BMP-2/4 and BMP-6/7 differentially utilize cell surface receptors to induce osteoblastic differentiation of human bone marrow-derived mesenchymal stem cells.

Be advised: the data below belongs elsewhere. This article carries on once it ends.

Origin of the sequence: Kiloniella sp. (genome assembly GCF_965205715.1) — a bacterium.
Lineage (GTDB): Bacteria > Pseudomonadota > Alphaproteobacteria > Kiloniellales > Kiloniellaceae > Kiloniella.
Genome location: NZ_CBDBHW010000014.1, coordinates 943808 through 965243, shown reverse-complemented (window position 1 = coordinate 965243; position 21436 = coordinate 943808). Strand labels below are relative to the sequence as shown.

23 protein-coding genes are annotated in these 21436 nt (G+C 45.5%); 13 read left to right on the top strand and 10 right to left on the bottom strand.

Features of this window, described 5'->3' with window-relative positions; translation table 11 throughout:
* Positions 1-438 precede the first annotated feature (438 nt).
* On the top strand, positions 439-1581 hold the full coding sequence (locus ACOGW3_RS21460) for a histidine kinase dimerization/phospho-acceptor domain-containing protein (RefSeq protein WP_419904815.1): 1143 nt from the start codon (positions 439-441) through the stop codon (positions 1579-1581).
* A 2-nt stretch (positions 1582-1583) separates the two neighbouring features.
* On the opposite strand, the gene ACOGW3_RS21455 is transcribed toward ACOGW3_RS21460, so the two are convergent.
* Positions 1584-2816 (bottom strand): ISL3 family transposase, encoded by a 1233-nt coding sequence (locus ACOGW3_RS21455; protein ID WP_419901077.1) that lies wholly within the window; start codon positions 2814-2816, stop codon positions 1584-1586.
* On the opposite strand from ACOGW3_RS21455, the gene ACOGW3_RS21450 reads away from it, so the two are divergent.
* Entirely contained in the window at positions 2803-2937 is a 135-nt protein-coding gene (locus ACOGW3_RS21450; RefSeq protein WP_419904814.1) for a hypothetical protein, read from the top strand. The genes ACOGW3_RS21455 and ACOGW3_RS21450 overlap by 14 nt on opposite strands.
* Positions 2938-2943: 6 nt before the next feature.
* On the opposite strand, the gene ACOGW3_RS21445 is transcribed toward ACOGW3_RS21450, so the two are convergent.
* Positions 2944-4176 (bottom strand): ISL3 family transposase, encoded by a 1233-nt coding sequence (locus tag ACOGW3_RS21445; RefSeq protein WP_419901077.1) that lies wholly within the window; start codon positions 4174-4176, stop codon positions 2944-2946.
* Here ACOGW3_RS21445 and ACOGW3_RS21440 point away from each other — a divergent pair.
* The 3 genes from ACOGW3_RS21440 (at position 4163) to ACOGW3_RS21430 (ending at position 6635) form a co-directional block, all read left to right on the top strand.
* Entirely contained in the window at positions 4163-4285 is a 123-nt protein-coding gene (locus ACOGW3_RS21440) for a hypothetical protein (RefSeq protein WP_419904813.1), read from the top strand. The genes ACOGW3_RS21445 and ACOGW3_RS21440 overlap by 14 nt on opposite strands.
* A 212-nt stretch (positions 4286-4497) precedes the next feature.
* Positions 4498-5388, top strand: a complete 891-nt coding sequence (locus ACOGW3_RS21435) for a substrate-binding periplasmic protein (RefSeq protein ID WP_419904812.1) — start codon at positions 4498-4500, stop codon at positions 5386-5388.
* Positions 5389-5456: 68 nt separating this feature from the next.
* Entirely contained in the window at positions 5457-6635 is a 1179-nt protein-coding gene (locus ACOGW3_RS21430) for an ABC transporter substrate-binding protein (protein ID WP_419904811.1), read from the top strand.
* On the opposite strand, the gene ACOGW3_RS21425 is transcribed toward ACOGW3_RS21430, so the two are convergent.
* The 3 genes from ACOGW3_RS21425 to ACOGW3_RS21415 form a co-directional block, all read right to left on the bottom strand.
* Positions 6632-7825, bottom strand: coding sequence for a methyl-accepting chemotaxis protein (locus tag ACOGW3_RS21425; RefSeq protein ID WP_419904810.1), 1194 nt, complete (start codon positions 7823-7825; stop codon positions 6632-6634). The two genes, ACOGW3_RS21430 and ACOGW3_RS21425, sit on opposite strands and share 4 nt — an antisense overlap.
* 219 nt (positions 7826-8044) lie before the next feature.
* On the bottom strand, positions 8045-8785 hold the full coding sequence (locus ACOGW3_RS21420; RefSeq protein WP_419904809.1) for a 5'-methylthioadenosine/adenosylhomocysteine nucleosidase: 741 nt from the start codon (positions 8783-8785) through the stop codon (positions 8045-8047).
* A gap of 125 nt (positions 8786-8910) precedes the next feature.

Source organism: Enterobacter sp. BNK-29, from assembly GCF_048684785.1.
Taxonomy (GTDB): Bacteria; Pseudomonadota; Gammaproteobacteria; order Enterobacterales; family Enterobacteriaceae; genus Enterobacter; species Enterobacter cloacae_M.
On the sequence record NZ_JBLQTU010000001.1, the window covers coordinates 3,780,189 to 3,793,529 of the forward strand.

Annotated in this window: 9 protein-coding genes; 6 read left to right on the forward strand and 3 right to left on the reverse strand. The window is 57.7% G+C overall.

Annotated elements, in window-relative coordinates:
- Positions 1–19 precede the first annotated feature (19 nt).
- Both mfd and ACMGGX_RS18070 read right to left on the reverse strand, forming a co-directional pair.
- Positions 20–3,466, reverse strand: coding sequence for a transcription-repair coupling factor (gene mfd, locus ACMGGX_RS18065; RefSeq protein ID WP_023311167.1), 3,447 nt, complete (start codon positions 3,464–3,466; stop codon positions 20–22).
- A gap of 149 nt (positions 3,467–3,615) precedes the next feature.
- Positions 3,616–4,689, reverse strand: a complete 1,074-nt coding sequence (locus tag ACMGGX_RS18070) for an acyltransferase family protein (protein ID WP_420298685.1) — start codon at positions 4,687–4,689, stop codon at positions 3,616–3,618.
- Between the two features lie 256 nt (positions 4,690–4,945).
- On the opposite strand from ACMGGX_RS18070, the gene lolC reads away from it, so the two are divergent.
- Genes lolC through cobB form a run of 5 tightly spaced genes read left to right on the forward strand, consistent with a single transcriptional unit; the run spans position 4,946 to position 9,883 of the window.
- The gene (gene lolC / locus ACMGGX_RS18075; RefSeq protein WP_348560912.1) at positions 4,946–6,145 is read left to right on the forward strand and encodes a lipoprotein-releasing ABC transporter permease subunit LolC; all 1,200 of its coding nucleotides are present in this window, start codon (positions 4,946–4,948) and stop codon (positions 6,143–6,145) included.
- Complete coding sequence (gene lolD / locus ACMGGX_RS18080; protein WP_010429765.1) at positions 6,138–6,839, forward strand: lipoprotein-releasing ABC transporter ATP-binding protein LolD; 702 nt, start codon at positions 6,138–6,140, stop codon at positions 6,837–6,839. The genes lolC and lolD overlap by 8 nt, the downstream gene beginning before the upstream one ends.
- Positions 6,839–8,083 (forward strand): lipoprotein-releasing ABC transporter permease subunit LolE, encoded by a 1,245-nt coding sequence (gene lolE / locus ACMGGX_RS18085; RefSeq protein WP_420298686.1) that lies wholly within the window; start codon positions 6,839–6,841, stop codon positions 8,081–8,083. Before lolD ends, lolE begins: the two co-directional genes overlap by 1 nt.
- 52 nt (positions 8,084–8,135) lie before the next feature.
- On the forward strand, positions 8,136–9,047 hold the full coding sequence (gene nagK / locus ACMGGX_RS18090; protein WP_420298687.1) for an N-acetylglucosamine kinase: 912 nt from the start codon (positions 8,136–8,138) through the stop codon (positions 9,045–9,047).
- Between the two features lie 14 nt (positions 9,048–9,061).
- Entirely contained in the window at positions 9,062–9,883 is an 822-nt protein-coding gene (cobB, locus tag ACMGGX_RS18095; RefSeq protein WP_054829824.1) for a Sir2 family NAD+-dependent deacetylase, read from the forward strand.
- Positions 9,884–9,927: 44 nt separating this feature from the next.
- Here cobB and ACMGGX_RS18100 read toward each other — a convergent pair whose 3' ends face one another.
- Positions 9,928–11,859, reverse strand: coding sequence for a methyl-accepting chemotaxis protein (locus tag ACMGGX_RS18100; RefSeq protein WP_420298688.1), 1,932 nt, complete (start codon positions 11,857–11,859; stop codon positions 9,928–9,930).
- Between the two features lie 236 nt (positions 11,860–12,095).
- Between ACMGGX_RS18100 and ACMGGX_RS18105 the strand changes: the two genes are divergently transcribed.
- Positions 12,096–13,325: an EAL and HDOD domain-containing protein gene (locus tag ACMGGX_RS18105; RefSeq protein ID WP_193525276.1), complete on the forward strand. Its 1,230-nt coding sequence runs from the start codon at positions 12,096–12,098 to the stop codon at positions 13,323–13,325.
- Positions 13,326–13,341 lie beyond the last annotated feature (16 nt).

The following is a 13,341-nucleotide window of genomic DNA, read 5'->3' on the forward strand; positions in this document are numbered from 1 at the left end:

Bone morphogenetic proteins (BMPs) are members of the transforming growth factor-beta superfamily of growth factors and are used clinically to induce new bone formation. The purpose of this study was to evaluate receptor utilization by BMP-2, BMP-4, BMP-6, and BMP-7 in primary human mesenchymal stem cells (hMSC), a physiologically relevant cell type that probably mediates the in vivo effects of BMPs. RNA interference-mediated gene knockdown revealed that osteoinductive BMP activities in hMSC are elicited through the type I receptors ACVR1A and BMPR1A and the type II receptors ACVR2A and BMPR2. BMPR1B and ACVR2B were expressed at low levels and were not found to play a significant role in signaling by any of the BMPs evaluated in this study. Type II receptor utilization differed significantly between BMP-2/4 and BMP-6/7. A greater reliance on BMPR2 was observed for BMP-2/4 relative to BMP-6/7, whereas ACVR2A was more critical to signaling by BMP-6/7 than BMP-2/4. Significant differences were also observed for the type I receptors. Although BMP-2/4 used predominantly BMPR1A for signaling, ACVR1A was the preferred type I receptor for BMP-6/7. Signaling by both BMP-2/4 and BMP-6/7 was mediated by homodimers of ACVR1A or BMPR1A. A portion of BMP-2/4 signaling also required concurrent BMPR1A and ACVR1A expression, suggesting that BMP-2/4 signal in part through ACVR1A/BMPR1A heterodimers. The capacity of ACVR1A and BMPR1A to form homodimers and heterodimers was confirmed by bioluminescence resonance energy transfer analyses. These results suggest different mechanisms for BMP-2/4- and BMP-6/7-induced osteoblastic differentiation in primary hMSC.